China is leading the most remarkable economic transformation in history. It has doubled its GDP per capita every eight years since joining the World Trade Organization in 2001, tripled R+D and become a world leader in environmental technology, artificial intelligence and 5G. It is even possible that it will become the largest economy in the world by the end of this decade. None of this would have been possible without economic reforms. Indeed, investment in China has been based in part on the belief that its market-oriented technocrats would exert lasting influence on the communist regime, making it a rich hunting ground for international investors.
However, recent events suggest restoring expectations. We did not foresee that President Xi Jinping will assume almost total control of government policy at the Communist Party Congress last October, with a historic third presidential term, which has confused even most experienced observers. It erodes the checks and balances of the Politburo Standing Committee, part of China’s policy for past 20 years. It points to a future in which “common prosperity,” led by Xi, eclipses the pursuit of growth in the private sector. Xi’s renewed emphasis on reducing social inequality and controlling excessive wealth is bound to be at odds with China’s business elite, as any company with return on equity of more than 15 % is likely to attract scrutiny from regulators.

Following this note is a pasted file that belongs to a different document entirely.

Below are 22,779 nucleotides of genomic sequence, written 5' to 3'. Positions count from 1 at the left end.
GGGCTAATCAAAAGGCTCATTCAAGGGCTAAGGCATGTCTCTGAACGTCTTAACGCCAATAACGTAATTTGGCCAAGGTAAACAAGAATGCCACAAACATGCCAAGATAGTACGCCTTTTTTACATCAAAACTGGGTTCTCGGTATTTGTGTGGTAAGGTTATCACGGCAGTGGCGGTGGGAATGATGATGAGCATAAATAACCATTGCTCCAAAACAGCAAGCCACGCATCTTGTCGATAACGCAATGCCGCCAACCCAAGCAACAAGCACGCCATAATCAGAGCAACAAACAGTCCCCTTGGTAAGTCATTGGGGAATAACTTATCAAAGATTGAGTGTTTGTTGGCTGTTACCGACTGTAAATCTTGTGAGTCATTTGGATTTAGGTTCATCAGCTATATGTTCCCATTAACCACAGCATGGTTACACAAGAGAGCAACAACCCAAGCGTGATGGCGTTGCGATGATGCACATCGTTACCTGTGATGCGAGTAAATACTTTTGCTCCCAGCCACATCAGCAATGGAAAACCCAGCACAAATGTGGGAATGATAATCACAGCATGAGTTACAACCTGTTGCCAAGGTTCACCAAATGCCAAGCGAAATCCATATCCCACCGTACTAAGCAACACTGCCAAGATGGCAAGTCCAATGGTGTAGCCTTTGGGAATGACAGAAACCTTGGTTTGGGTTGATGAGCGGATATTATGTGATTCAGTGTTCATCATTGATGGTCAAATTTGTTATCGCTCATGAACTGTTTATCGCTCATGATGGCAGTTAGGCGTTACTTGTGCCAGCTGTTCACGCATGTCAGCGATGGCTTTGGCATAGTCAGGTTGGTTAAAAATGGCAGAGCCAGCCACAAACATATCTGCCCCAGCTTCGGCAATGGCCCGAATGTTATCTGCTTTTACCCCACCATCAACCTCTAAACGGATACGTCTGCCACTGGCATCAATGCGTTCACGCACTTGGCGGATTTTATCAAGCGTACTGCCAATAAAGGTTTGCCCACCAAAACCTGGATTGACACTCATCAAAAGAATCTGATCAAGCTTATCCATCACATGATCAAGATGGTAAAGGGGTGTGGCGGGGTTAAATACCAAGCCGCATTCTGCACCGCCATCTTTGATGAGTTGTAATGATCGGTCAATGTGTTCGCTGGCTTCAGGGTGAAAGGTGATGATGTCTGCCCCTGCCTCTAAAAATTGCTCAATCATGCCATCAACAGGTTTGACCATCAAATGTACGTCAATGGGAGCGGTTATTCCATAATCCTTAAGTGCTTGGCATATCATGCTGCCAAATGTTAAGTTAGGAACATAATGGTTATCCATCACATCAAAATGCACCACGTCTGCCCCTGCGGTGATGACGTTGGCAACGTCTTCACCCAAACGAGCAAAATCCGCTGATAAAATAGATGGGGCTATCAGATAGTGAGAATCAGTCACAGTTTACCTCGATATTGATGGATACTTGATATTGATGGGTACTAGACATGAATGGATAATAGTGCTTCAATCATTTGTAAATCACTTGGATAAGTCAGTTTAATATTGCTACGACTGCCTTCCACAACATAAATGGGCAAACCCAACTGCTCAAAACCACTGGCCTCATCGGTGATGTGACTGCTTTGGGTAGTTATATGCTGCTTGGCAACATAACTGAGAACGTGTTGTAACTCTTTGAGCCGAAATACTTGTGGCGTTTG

Thus, an increasingly centralized and less transparent management of the economy can make China’s financial markets too volatile, regardless of returns expectations. So investors face divestment as a tempting option. Indeed, the likely persistence of policies that have held growth (zero Covid, regulatory measures against large, highly profitable companies and oversight of the beleaguered real estate market) are not a recipe for investment success in China.
But there is a wiser alternative to leaving China. It’s about aligning with the government’s long-term priorities. It is our position, not least because China is too big and too entrenched in the global economy and financial system to be ignored. In practice, it involves allocating capital to companies in industries that Beijing considers strategic. Chief among them is the clean energy sector, which remains a development priority for the government. Analysts expect profit growth in renewables companies in China to outpace f most other companies by a wide margin in coming years. Indeed, Xi has used the Communist Party Congress to reiterate the commitment to net zero greenhouse gas emissions by 2060. Another industry with good potential is healthcare, where China rapidly develops competitive advantages. Its universities produce 4.7 million engineers each year, a great advantage for development of complex technologies, as biotechnology, life sciences and robotic surgery. Add to this that, if the government succeeds in its goal of rebalancing the economy from exports to domestic consumption, it may be especially fertile for consumer companies.
However, we must not lose sight of the fact that the change in priorities and approach of the government can cause Chinese stocks and bonds to incorporate a higher political risk premium, at least in the short term and possibly in the long term. To complicate matters, reliable data is scarce. Under Xi, China has reduced the number of publicly available economic statistics by three-quarters. So deep understanding of Chinese politics is a formidable task for those who lack resources on the ground.
In any case, China cannot meet its goals without foreign capital. Its growing fiscal deficit -currently one trillion dollars- and high industrial ambitions, are powerful incentives to keep international investment flowing. So foreign investors will continue to keep an eye out on new opportunities, with Chinese stocks, bonds and currencies being a key structural element of any global investment portfolio.